4. OK, you have changed the situation I outlined. I said they wanted to take all the troops, including new scouts, not 14 year olds who were experienced campers. And you propose maybe a dozen steps, all of which have to work properly. I ABSOLUTELY AGREE that ideally everything can be worked out without preventing the scouts from doing something and without any votes taken. But just one hold-up in that scenario you propose and we have a conflict. The committee MUST have the final say in a situation involving safety, AND if they cannot come to consensus, the only obvious way to resolve the issue is a vote. You have proposed a reasonable solution to a DIFERENT situation than I posed.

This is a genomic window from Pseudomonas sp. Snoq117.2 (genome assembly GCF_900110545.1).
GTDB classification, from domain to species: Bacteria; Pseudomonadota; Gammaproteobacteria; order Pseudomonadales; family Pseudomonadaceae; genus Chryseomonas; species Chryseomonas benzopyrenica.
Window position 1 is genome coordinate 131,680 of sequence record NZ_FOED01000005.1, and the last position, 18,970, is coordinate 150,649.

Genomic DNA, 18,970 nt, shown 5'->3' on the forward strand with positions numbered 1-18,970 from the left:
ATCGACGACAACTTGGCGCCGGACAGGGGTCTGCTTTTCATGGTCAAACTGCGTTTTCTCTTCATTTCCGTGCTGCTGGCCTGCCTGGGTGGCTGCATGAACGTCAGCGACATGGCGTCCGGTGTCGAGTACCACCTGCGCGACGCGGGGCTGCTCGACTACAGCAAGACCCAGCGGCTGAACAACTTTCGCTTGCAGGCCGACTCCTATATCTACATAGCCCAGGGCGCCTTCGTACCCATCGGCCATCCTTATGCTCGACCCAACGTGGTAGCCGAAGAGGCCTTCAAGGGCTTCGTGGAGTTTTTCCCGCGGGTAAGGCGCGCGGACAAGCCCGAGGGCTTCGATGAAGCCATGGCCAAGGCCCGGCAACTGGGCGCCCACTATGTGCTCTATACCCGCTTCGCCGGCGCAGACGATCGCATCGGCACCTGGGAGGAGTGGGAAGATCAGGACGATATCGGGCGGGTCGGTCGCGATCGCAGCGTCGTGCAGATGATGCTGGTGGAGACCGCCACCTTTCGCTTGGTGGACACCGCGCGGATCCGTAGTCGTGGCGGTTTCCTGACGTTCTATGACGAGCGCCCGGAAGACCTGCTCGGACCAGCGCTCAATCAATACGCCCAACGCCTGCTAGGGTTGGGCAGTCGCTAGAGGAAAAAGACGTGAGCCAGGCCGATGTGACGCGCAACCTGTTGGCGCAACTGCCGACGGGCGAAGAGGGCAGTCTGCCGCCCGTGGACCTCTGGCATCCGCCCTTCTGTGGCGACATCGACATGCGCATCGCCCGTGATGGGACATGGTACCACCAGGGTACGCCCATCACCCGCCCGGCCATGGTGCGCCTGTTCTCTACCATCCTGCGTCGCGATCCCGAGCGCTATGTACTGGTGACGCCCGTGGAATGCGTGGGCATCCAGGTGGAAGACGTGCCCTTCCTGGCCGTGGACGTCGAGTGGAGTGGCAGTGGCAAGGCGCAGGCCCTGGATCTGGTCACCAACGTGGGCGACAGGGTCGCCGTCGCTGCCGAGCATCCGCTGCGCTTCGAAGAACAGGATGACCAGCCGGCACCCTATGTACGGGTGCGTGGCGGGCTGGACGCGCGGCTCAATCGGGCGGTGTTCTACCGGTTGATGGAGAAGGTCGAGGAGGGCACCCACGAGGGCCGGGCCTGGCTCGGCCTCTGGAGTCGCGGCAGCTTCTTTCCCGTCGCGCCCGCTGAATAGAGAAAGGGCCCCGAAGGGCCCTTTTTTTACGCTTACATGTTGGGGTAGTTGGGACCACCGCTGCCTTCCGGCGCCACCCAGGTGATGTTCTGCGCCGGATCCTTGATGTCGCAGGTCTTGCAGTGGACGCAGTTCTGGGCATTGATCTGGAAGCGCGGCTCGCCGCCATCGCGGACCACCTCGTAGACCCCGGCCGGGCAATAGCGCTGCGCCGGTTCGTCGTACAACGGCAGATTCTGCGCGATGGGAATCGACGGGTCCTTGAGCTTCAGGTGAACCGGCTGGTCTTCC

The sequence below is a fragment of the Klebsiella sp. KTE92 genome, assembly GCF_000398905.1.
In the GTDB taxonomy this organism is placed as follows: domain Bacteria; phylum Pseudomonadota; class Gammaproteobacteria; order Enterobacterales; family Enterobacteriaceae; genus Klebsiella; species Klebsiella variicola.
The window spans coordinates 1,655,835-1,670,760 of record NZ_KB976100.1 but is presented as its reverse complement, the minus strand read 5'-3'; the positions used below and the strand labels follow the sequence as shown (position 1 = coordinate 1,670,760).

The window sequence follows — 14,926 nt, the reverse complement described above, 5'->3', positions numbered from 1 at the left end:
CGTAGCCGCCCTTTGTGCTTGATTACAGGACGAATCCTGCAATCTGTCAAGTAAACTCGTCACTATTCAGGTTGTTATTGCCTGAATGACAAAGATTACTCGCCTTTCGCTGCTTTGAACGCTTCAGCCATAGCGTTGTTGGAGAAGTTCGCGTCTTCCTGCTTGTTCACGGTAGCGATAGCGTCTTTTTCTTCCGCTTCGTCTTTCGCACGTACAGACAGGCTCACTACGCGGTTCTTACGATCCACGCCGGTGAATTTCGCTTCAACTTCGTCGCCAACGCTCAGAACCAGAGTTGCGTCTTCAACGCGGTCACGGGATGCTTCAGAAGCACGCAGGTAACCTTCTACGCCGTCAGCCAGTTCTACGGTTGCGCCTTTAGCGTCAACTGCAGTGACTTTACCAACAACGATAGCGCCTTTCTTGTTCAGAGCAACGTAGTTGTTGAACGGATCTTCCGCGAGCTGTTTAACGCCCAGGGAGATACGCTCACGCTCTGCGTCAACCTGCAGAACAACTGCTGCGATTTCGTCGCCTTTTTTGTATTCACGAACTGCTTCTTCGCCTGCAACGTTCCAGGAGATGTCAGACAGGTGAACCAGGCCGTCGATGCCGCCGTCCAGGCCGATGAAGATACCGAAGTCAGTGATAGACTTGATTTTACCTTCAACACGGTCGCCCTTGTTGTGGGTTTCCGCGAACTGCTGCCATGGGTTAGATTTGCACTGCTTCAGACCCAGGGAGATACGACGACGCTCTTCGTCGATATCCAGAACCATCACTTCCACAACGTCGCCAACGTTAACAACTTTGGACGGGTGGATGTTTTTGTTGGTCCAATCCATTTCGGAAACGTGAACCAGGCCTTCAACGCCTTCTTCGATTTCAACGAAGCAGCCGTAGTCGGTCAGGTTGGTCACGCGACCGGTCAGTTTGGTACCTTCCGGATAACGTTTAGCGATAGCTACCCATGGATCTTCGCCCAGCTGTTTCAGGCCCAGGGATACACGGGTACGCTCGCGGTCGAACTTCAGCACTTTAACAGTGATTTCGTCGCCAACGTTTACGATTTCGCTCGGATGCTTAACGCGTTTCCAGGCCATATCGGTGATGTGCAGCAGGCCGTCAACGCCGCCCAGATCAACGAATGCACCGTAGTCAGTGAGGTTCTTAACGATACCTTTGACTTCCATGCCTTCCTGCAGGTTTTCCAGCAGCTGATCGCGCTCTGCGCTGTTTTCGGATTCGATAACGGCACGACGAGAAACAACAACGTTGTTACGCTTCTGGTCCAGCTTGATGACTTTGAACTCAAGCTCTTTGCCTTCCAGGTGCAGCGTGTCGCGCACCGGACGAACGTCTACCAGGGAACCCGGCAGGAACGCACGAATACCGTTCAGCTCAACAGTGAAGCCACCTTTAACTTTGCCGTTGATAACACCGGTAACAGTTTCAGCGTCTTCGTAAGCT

5. I have to disagree with you, Bob White. The scenario I described in #2 on my posting is a situation that IS the committee's decision. As I understand the Committee Handbook (I don't have it in front of me, so I cannot quote you a passage), the troop committee oversees the troop activities IN PARTICULAR as it relates to safety issues. Taking inexperienced campers on a week-long backpacking trip into Yellowstone in January is NOT a safe practice. If the committee allowed this event to occur and a scout froze to death, the fall-out would be tremendous. The committee DOES have the right to "not let" the troop do this. [A smart committee would kick it back to the troop to ask for adjustments to their plans, but that is essentially rejecting the original idea as presented, just diplomatically.] And what if some of the committee members insisted that there was no safety issue and would not budge. Then the committee would HAVE to come to a vote on it, or talk it to death. The fact is that there are some situations where consensus just cannot be reached. I will reiterate the comments of some others. The very fact that Scoutmasters are explicitly denied a vote implies that there are some situations where a vote may be needed. This is not to say that the committee should not strive to minimize these situations, and some committees may work well enough together that the NEVER need to vote. But the possibility of a vote as a final arbitrator of an intractable issue is necessary. rlculver415 asked a "real-world" practical question and this forum has been going round and round talking about theoretical "ideal" situations.